melissa's postI’ve always been the average type.

Through all my school years I have never been popular, exceptionally good at anything, or incredibly well-known. I am just average. I sit in the background and do all the background things. I am the so-called “secretary” who is in all the intricate details, but never the spotlight. I am from a small country town and have only lived in small country towns. Although some of those towns may be bigger than others, I have never known the life of the big city. I’m just an average Joe trying to leave a legacy in a world full of other average Joes who are trying to do the same thing.

When I went to college, I had no idea what to expect. I was hopeful for many life long friends, a husband, and to have the time of my life! I didn’t want to be average anymore; I wanted to leave a legacy.

Little did I know I would be faced with the pressure of my own insecurities every single day I was there.

I attempted from the beginning to make myself known. I wanted to do something great. So I immediately began striving to DO as much as I could and be well-known. At the Christian school I attended, I began to see I needed (in my eyes) to prove my faith by doing. Everyone was so involved with Christian things. They had faith that could move mountains and spoke in spiritual ways I had never heard. And so, the chase began and my blocks began to fall. I chased after anything I could DO to prove my Christianity. I wanted everyone to see I was an awesome, super spiritual, Christian girl.

The problem is, when I look back, I see my heart was in the wrong place. I was selfish. What I was doing wasn’t about serving others out of the overflow of my love for Christ, it was about serving my insecurities to prove myself to others. This led to a constant comparison of my life spiritually, academically, socially and physically to all others. I never was enough and I needed to prove to everyone that I could be.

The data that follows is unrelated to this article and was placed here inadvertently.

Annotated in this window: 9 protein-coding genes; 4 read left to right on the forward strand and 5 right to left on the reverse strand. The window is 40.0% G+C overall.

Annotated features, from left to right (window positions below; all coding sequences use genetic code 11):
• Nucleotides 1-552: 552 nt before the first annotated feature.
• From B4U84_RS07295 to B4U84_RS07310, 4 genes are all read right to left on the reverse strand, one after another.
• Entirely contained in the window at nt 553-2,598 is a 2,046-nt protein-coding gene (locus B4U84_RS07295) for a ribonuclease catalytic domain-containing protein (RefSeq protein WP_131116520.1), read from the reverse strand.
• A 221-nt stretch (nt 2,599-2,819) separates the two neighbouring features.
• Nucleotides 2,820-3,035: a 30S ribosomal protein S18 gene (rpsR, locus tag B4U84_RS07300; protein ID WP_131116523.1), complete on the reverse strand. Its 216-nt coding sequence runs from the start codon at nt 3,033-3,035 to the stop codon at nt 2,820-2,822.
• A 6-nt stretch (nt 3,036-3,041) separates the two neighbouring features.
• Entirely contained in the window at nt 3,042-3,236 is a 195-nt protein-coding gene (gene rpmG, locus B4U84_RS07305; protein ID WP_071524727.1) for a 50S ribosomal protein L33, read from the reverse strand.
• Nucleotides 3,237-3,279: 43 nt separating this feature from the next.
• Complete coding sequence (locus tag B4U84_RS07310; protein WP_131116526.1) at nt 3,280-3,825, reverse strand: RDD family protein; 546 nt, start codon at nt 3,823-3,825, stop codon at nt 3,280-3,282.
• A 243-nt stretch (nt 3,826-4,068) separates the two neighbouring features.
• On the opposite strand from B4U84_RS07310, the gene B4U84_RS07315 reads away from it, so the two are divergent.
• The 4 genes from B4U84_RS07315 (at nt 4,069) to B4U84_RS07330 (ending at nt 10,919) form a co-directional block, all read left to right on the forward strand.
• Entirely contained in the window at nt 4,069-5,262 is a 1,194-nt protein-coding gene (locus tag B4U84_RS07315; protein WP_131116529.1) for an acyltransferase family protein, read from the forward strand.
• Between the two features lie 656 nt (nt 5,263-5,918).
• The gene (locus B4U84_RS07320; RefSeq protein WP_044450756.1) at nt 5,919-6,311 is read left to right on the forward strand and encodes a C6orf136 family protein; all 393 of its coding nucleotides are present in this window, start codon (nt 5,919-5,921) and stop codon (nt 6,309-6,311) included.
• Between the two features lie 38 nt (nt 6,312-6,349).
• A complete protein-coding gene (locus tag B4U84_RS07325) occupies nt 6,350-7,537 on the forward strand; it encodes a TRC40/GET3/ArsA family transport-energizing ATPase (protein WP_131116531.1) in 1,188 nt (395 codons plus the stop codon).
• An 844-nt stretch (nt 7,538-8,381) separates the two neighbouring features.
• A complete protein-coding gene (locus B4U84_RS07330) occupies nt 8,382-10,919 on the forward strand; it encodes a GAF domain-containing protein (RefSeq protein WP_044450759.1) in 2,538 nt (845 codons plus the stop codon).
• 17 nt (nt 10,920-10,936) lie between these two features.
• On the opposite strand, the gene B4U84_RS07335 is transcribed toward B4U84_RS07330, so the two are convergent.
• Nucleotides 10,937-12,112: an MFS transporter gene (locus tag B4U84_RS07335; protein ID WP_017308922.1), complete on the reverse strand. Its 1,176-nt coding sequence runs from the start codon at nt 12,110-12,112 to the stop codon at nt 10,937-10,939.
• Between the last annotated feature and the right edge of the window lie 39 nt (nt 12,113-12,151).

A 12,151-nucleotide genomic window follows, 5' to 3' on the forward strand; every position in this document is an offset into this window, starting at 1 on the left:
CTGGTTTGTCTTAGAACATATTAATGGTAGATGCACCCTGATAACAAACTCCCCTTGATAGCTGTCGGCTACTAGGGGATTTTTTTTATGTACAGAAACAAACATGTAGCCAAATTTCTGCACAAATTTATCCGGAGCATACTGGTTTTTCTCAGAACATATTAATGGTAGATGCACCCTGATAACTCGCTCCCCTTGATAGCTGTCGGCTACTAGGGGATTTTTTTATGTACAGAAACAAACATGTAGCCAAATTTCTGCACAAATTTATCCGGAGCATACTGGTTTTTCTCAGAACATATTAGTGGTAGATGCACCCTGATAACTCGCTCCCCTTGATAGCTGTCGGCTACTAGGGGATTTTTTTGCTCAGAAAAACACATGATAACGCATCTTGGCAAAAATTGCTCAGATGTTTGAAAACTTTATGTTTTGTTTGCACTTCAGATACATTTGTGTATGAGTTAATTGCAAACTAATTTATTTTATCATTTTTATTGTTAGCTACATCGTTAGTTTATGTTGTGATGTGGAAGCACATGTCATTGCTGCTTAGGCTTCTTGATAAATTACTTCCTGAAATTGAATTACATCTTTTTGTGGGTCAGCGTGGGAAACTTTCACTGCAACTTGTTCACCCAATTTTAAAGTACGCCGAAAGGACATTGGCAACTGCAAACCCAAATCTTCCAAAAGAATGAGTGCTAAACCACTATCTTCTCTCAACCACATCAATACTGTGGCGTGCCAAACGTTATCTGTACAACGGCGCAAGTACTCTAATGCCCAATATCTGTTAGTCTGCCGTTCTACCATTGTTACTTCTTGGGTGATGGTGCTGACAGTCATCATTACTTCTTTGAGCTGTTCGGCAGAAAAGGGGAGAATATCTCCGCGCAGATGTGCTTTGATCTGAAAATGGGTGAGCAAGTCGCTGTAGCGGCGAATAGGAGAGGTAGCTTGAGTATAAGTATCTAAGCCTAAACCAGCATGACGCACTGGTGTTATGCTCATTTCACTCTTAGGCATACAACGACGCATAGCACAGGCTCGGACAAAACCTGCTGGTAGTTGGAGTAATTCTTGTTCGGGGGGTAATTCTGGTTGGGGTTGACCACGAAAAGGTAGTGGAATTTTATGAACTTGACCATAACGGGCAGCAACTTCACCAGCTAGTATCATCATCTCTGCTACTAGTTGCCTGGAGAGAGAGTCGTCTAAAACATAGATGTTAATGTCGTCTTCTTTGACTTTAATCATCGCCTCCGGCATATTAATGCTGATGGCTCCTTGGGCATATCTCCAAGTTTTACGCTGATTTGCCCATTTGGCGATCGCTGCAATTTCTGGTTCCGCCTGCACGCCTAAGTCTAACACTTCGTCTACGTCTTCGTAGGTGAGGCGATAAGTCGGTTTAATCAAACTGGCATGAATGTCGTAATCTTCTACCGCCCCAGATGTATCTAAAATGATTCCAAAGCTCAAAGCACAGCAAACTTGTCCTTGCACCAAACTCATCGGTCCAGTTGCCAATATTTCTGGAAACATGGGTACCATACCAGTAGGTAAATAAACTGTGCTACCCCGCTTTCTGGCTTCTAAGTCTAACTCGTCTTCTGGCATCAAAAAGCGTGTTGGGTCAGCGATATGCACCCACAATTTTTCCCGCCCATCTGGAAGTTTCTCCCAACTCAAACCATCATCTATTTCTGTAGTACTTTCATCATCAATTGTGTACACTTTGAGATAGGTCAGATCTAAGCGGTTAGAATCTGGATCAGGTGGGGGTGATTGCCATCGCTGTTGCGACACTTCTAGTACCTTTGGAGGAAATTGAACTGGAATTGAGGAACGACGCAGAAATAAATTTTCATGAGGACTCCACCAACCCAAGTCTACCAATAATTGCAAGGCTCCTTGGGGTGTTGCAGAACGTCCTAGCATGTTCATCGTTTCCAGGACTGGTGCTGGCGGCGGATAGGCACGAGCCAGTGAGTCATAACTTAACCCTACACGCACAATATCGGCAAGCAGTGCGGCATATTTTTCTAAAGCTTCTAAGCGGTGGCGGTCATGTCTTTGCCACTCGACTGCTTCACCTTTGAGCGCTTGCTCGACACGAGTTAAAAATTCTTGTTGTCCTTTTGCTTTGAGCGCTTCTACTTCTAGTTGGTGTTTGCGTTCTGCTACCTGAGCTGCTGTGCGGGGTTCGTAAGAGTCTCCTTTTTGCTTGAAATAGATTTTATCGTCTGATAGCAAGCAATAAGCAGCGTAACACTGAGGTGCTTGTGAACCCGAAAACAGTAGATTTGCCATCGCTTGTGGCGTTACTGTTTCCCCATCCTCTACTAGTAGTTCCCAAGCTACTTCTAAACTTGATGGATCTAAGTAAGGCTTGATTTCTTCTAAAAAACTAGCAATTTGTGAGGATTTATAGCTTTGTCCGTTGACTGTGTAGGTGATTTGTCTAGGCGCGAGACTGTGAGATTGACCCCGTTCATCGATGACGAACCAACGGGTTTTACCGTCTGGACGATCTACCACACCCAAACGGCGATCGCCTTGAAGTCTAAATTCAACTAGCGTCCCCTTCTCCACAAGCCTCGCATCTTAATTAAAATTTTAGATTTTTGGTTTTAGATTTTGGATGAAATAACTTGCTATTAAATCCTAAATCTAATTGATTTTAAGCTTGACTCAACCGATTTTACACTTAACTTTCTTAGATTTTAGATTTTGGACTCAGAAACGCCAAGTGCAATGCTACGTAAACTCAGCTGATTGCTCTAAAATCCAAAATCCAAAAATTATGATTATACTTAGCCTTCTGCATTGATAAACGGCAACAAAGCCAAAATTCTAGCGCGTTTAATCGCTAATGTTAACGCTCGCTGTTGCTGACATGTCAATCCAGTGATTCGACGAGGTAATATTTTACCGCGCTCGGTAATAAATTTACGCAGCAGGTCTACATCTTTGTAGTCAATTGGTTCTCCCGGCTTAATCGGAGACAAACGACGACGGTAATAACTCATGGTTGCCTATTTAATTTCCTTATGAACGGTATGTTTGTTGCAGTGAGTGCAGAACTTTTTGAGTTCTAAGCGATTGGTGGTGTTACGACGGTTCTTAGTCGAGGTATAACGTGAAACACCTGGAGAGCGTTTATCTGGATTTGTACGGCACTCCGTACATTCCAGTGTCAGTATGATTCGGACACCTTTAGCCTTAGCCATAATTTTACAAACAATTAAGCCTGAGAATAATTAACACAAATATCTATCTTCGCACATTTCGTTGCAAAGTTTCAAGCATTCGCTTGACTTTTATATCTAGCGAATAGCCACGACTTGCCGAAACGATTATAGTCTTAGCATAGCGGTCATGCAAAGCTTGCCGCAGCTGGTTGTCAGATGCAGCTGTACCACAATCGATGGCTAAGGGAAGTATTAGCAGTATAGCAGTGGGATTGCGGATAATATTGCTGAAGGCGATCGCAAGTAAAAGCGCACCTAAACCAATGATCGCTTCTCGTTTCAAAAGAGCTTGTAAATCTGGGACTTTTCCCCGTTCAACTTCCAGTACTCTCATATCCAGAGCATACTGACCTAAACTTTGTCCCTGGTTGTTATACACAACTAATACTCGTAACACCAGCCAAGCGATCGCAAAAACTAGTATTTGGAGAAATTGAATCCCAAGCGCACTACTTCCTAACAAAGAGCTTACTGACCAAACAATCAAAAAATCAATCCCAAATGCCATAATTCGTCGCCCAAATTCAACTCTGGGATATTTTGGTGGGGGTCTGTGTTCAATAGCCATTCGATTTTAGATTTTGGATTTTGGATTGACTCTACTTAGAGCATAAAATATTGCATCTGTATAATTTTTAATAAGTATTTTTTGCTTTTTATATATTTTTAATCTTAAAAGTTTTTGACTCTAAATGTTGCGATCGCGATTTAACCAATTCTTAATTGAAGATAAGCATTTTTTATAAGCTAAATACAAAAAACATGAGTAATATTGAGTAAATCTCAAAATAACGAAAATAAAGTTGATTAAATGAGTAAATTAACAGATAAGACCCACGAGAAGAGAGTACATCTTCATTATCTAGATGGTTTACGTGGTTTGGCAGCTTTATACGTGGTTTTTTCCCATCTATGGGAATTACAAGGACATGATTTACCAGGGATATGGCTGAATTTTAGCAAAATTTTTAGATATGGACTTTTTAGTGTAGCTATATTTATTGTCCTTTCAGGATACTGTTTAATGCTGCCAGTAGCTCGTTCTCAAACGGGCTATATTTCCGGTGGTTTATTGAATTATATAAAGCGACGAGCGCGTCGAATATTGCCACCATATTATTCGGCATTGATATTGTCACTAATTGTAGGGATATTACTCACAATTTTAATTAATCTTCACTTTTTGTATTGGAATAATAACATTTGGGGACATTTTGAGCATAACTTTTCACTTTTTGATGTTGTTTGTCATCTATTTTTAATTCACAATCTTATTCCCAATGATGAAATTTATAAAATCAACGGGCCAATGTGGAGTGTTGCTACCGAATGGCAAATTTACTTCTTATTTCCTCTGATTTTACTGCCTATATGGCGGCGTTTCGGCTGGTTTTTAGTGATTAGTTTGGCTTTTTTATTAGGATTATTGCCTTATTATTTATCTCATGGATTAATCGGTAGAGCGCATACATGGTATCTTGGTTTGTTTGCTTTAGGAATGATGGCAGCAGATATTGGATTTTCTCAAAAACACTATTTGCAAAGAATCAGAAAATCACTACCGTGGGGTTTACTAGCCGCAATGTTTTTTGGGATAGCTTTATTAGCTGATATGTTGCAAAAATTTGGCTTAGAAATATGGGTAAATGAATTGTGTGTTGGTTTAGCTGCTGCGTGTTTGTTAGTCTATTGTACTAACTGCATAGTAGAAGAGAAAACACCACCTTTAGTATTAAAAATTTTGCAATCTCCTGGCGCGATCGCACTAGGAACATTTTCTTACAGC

Then, everything I had tried so hard to build up came crashing down. The doing was not working.

In my senior year of college I made the big leap to not do things. I walked away from leadership positions, from mission trip opportunities, and from ministry needs. Walking away was completely the opposite of what the Christian world told me, but exactly what Jesus was telling me. I needed to learn to just be. I needed to focus on my relationship with Christ instead of showing everyone else I had a relationship with Christ.  It was my time to focus on me and Jesus. I grew so much and worked through so many of my own insecurities simply by letting go of the doing and ceasing to strive. Jesus showed me the importance of being with Him and not just doing in His name.

It’s important to be with Jesus so He can guide what you do. In being with Jesus I grew my prayer life and daily mutterings to the LORD. He began to show me what to do and what to be involved in. As I followed His lead, I began to rely more on Christ’s grace in my life than proving I can be a good Christian. There is nothing I can do or say to prove my love of Christ to anyone. It is simply grace that makes me a Christian and a lover of Jesus.

In all things you do, remember to BE in Jesus first.


*picture courtesy of Britney at


I can’t be a good Christian by doing

One thought on “I can’t be a good Christian by doing

  1. Pingback: Spiritual Growth | rediscovered

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